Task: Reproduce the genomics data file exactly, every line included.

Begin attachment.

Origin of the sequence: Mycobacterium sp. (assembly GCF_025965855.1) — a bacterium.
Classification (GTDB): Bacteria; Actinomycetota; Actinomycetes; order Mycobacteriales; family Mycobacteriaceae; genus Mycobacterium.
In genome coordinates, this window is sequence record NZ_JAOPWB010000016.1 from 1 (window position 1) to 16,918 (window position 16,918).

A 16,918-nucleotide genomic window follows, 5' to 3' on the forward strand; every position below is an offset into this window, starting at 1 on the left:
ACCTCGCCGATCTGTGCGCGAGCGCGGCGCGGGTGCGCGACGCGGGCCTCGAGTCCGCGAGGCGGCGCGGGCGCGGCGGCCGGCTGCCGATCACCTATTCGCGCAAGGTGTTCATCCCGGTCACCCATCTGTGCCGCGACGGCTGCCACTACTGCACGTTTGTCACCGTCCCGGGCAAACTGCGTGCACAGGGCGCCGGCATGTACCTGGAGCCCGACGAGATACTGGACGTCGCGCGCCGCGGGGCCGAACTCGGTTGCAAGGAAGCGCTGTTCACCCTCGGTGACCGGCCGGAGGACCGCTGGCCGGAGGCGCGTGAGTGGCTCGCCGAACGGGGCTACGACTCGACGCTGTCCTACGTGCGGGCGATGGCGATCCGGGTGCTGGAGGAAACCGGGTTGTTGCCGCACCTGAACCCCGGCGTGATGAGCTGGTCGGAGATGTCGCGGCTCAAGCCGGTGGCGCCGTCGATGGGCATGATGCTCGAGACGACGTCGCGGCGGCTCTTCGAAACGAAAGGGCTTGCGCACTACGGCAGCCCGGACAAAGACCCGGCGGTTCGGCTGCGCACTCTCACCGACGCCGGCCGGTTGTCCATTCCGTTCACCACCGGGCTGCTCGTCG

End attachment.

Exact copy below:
Origin of the sequence: Mycobacterium sp. (assembly GCF_025965855.1) — a bacterium.
Classification (GTDB): Bacteria; Actinomycetota; Actinomycetes; order Mycobacteriales; family Mycobacteriaceae; genus Mycobacterium.
In genome coordinates, this window is sequence record NZ_JAOPWB010000016.1 from 1 (window position 1) to 16,918 (window position 16,918).

A 16,918-nucleotide genomic window follows, 5' to 3' on the forward strand; every position below is an offset into this window, starting at 1 on the left:
ACCTCGCCGATCTGTGCGCGAGCGCGGCGCGGGTGCGCGACGCGGGCCTCGAGTCCGCGAGGCGGCGCGGGCGCGGCGGCCGGCTGCCGATCACCTATTCGCGCAAGGTGTTCATCCCGGTCACCCATCTGTGCCGCGACGGCTGCCACTACTGCACGTTTGTCACCGTCCCGGGCAAACTGCGTGCACAGGGCGCCGGCATGTACCTGGAGCCCGACGAGATACTGGACGTCGCGCGCCGCGGGGCCGAACTCGGTTGCAAGGAAGCGCTGTTCACCCTCGGTGACCGGCCGGAGGACCGCTGGCCGGAGGCGCGTGAGTGGCTCGCCGAACGGGGCTACGACTCGACGCTGTCCTACGTGCGGGCGATGGCGATCCGGGTGCTGGAGGAAACCGGGTTGTTGCCGCACCTGAACCCCGGCGTGATGAGCTGGTCGGAGATGTCGCGGCTCAAGCCGGTGGCGCCGTCGATGGGCATGATGCTCGAGACGACGTCGCGGCGGCTCTTCGAAACGAAAGGGCTTGCGCACTACGGCAGCCCGGACAAAGACCCGGCGGTTCGGCTGCGCACTCTCACCGACGCCGGCCGGTTGTCCATTCCGTTCACCACCGGGCTGCTCGTCG